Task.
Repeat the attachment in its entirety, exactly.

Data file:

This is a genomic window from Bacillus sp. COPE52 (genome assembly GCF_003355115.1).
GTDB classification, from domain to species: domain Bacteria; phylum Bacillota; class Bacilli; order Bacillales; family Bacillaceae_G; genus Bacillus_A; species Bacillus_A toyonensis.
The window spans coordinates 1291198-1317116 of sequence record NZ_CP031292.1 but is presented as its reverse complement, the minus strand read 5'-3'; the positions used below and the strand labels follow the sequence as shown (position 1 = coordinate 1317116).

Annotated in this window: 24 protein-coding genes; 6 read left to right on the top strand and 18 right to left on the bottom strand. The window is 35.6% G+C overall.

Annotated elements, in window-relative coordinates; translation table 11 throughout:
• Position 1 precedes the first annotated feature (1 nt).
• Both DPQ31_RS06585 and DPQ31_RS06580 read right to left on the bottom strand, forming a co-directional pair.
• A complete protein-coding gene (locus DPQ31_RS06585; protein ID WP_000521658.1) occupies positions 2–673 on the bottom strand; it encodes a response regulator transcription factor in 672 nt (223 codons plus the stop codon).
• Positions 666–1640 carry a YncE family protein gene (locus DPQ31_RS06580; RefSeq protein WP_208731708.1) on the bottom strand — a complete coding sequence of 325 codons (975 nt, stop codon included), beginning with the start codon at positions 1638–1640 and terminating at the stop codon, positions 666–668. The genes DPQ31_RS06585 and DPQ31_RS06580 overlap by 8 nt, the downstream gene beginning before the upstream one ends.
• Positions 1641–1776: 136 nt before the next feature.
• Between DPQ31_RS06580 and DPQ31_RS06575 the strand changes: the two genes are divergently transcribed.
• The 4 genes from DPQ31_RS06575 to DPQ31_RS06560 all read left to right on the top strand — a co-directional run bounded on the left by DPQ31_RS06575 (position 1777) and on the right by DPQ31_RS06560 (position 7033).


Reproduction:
This is a genomic window from Bacillus sp. COPE52 (genome assembly GCF_003355115.1).
GTDB classification, from domain to species: domain Bacteria; phylum Bacillota; class Bacilli; order Bacillales; family Bacillaceae_G; genus Bacillus_A; species Bacillus_A toyonensis.
The window spans coordinates 1291198-1317116 of sequence record NZ_CP031292.1 but is presented as its reverse complement, the minus strand read 5'-3'; the positions used below and the strand labels follow the sequence as shown (position 1 = coordinate 1317116).

Annotated in this window: 24 protein-coding genes; 6 read left to right on the top strand and 18 right to left on the bottom strand. The window is 35.6% G+C overall.

Annotated elements, in window-relative coordinates; translation table 11 throughout:
• Position 1 precedes the first annotated feature (1 nt).
• Both DPQ31_RS06585 and DPQ31_RS06580 read right to left on the bottom strand, forming a co-directional pair.
• A complete protein-coding gene (locus DPQ31_RS06585; protein ID WP_000521658.1) occupies positions 2–673 on the bottom strand; it encodes a response regulator transcription factor in 672 nt (223 codons plus the stop codon).
• Positions 666–1640 carry a YncE family protein gene (locus DPQ31_RS06580; RefSeq protein WP_208731708.1) on the bottom strand — a complete coding sequence of 325 codons (975 nt, stop codon included), beginning with the start codon at positions 1638–1640 and terminating at the stop codon, positions 666–668. The genes DPQ31_RS06585 and DPQ31_RS06580 overlap by 8 nt, the downstream gene beginning before the upstream one ends.
• Positions 1641–1776: 136 nt before the next feature.
• Between DPQ31_RS06580 and DPQ31_RS06575 the strand changes: the two genes are divergently transcribed.
• The 4 genes from DPQ31_RS06575 to DPQ31_RS06560 all read left to right on the top strand — a co-directional run bounded on the left by DPQ31_RS06575 (position 1777) and on the right by DPQ31_RS06560 (position 7033).